British motorcycle racing legend Geoff Duke – a six-time Isle of Man TT winner and world champion – has died at the age of 92. Duke was one of the first major stars of grand prix motorcycle racing in the 1950s. He made his name at the famous Isle of Man event, earning a factory Norton ride after winning the 1949 Senior Clubmans TT and Senior Manx Grand Prix. In his first year with Norton, he set a record pace on the way to TT victory and came within one point of the 500cc world championship, finishing second in the 350cc class too.
The following year he dominated both the 350cc and 500cc championships to claim his first world titles, adding further TT wins along the way, and he successfully defended his 350cc crown in 1952 even though his season was curtailed early by injuries. Duke switched from Norton to Gilera for 1953, focused solely on 500cc racing and dominated. A further three world titles were notched up, along with another TT win in 1955. By that time he had become an OBE, and had also dabbled in sportscar racing with Aston Martin.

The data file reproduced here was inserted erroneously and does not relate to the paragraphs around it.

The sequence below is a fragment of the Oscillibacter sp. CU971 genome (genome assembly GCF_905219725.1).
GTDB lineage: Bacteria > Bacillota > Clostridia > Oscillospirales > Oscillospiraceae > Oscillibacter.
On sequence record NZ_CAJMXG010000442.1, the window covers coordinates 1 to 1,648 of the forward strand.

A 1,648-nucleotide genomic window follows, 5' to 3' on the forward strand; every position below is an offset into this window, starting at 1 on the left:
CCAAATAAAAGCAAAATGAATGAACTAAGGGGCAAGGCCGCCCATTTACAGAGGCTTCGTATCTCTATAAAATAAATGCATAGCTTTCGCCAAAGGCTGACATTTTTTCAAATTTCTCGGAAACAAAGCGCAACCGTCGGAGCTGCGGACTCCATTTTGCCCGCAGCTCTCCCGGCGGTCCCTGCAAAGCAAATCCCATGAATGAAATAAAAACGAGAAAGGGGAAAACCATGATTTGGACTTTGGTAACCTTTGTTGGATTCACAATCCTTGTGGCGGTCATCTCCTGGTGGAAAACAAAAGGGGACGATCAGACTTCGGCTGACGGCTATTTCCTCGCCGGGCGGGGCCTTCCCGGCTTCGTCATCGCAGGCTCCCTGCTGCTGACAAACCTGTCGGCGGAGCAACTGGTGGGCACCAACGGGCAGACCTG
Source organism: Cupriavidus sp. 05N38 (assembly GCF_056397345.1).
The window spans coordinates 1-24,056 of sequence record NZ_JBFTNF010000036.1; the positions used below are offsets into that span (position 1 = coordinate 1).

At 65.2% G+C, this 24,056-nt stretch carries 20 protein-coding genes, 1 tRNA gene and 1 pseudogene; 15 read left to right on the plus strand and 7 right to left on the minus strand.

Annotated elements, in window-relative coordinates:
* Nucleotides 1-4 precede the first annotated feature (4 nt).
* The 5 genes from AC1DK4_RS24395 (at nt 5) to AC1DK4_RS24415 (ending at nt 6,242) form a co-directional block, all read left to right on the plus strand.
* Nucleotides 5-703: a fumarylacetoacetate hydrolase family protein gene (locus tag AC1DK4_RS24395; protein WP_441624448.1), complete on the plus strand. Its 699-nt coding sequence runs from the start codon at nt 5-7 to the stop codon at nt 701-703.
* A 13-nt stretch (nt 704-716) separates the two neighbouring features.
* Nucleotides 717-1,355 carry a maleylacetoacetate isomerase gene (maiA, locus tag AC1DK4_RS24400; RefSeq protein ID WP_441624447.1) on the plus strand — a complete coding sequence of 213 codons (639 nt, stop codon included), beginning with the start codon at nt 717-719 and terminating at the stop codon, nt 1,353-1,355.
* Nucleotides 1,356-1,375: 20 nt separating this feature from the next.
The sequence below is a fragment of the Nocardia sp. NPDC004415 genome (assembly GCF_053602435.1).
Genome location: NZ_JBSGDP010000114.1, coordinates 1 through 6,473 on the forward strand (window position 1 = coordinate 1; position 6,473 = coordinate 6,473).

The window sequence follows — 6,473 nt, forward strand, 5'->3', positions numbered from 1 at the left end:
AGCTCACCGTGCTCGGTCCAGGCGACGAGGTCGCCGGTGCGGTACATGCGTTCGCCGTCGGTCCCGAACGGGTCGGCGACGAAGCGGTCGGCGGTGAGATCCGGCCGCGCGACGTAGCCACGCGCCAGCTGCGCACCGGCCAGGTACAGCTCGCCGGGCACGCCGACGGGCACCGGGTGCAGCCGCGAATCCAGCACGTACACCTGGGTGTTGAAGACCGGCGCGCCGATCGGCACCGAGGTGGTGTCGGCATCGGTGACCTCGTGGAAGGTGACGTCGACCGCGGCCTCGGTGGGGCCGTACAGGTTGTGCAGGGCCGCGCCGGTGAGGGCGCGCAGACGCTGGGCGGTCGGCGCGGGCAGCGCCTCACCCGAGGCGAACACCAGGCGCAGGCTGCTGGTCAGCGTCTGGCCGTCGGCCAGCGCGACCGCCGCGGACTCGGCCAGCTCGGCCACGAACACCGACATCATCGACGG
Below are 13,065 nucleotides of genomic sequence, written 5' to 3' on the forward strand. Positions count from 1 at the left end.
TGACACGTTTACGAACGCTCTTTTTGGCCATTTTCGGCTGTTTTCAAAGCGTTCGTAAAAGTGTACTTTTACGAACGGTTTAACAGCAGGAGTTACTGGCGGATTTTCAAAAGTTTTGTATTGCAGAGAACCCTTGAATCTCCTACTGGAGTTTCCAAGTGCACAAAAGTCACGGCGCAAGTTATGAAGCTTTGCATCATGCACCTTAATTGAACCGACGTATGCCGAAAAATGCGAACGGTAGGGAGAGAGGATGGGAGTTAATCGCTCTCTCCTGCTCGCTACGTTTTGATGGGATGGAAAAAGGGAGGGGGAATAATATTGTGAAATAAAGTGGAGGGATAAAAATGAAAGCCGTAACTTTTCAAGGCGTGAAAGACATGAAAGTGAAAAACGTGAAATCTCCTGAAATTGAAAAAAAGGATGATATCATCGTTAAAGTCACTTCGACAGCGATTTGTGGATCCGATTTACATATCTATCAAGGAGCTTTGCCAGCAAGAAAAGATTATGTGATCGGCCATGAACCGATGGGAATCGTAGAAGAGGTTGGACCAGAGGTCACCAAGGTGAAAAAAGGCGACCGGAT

A podium finish in a DB3 in Goodwood’s Easter Handicap in 1952 – ahead of Stirling Moss’s Jaguar – was the high point in results terms, but he also led the 1953 Sebring 12 Hours with Peter Collins before a crash. The 1955 crown proved to be Duke’s last world championship victory, as his title defence was compromised by a six-month ban for leading a riders’ strike over privateers’ pay. Injuries and Gilera’s withdrawal interfered with subsequent seasons, and he retired after 1959 with 22 500cc and 11 350cc wins to his name, plus six titles across the two classes.
In his later life he briefly ran a world championship motorcycle team – again with Gileras – and had a number of business interests on the Isle of Man, including assisting with son Peter’s Duke Video company.